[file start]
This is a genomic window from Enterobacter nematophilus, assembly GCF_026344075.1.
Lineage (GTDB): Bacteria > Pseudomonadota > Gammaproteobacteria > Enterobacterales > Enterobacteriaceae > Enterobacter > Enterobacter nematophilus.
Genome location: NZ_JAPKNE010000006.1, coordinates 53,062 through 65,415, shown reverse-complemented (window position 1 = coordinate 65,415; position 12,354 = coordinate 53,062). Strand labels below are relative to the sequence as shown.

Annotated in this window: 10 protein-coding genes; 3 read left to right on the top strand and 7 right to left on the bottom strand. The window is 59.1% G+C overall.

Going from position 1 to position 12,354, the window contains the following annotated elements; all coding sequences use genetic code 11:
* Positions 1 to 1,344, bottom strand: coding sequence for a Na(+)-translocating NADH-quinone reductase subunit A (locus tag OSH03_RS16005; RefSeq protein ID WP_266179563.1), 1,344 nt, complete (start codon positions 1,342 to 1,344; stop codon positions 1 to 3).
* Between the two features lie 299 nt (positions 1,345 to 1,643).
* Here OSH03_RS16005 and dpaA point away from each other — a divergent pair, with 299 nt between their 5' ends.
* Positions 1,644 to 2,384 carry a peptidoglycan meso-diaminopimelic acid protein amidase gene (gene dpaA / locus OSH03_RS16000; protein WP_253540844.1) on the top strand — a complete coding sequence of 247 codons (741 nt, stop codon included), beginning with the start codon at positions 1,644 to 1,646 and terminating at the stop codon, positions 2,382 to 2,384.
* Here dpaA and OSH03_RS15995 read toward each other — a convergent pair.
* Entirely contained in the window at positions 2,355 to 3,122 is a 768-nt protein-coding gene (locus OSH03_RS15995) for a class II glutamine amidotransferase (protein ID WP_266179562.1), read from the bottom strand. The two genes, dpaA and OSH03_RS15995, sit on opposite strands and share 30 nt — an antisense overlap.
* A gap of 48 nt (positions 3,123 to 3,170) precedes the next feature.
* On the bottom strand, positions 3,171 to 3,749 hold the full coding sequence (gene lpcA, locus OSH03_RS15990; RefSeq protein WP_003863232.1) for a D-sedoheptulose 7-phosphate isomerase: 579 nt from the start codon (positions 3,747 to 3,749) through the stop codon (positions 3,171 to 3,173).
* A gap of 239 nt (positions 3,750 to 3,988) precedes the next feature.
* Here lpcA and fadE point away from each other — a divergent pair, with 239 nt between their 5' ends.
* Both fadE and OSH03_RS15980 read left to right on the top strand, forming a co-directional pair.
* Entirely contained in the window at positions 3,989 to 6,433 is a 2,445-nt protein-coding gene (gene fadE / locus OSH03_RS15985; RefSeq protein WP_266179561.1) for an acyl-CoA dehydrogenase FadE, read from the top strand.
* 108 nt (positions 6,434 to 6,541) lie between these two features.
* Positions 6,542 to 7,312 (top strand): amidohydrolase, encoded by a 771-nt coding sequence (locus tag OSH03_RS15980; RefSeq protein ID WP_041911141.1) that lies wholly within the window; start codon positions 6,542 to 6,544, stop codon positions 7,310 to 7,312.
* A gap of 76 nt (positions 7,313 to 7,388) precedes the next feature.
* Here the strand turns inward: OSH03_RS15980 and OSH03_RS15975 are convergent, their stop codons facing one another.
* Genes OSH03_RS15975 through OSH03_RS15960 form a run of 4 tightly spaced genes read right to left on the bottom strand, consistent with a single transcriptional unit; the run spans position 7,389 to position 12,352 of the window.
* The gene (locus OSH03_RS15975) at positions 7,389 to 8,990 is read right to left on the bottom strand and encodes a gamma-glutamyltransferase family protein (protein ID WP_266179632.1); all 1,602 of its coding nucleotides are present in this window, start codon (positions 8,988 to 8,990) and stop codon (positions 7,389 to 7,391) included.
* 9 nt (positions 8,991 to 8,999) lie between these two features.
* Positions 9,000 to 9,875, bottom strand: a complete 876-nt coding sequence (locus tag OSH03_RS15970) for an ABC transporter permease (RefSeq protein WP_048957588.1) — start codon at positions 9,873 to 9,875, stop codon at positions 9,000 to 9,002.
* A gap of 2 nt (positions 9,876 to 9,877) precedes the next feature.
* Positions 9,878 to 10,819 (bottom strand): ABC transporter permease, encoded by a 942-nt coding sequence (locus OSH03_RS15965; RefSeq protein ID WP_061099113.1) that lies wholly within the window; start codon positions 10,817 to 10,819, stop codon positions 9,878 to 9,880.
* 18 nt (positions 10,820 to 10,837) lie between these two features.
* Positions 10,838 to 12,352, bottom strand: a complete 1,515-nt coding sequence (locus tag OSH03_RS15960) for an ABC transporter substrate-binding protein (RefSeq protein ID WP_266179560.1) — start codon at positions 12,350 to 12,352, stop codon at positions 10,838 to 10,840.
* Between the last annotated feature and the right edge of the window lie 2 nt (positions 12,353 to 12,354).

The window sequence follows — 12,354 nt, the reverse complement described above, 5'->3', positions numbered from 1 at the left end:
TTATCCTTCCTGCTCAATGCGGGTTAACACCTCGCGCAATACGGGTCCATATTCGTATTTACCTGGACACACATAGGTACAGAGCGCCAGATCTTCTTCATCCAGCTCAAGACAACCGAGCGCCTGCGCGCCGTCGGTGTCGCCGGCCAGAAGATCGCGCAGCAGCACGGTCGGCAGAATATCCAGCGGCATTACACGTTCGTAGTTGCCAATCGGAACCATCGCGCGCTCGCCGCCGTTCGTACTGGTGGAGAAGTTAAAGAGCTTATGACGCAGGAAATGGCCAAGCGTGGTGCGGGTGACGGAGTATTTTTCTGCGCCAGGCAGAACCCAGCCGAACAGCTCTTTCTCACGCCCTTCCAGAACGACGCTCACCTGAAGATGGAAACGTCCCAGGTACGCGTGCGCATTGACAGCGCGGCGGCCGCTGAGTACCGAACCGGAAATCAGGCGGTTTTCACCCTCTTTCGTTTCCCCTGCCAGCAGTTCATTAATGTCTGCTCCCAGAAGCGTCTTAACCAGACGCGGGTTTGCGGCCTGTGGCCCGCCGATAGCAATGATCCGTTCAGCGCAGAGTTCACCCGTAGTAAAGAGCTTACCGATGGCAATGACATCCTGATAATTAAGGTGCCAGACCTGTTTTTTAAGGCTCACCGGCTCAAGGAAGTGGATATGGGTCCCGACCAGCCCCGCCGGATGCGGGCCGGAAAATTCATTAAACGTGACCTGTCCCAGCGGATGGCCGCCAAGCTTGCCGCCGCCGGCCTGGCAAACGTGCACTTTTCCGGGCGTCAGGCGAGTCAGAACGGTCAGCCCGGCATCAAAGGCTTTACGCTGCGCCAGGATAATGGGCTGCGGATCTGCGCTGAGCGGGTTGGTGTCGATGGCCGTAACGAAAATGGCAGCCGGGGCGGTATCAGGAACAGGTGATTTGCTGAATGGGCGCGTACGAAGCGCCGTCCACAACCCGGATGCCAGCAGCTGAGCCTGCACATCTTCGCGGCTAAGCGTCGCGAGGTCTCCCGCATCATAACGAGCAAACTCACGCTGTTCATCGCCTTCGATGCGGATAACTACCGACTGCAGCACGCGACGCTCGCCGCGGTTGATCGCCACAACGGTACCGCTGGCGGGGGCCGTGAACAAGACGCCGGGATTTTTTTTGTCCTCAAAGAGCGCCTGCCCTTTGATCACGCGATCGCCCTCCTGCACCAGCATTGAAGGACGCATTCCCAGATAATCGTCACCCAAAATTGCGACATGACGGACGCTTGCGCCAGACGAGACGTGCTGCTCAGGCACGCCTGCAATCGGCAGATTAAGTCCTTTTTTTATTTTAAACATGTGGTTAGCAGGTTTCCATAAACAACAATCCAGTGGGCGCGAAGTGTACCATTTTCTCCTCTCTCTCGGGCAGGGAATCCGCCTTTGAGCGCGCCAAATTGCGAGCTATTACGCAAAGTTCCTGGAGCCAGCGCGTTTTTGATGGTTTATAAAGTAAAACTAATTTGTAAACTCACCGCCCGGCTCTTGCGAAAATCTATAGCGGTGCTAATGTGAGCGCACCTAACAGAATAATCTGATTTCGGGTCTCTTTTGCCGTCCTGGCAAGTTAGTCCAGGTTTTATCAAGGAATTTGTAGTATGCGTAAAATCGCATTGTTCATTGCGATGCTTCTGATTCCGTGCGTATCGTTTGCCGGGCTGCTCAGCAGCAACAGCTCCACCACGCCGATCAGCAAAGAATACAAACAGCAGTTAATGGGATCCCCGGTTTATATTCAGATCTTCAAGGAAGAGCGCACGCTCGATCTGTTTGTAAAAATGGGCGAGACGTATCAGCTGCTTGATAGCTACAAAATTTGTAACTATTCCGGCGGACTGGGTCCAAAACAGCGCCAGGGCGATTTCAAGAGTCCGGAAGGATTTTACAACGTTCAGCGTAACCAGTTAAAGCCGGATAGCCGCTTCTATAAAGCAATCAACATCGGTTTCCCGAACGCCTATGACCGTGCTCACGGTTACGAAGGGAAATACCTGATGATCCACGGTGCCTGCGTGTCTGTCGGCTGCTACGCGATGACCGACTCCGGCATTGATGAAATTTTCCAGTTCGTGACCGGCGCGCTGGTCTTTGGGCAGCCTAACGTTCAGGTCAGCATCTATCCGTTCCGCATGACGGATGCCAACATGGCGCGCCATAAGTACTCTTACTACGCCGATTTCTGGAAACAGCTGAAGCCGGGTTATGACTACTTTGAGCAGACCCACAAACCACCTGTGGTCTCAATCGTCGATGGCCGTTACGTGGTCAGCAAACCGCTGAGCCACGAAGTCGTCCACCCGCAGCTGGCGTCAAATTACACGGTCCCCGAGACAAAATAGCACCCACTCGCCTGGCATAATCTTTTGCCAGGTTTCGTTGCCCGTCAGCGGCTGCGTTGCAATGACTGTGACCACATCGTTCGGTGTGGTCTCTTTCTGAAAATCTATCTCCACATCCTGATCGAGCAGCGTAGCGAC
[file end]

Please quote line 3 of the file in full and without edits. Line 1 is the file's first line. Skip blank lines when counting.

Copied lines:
Genome location: NZ_JAPKNE010000006.1, coordinates 53,062 through 65,415, shown reverse-complemented (window position 1 = coordinate 65,415; position 12,354 = coordinate 53,062). Strand labels below are relative to the sequence as shown.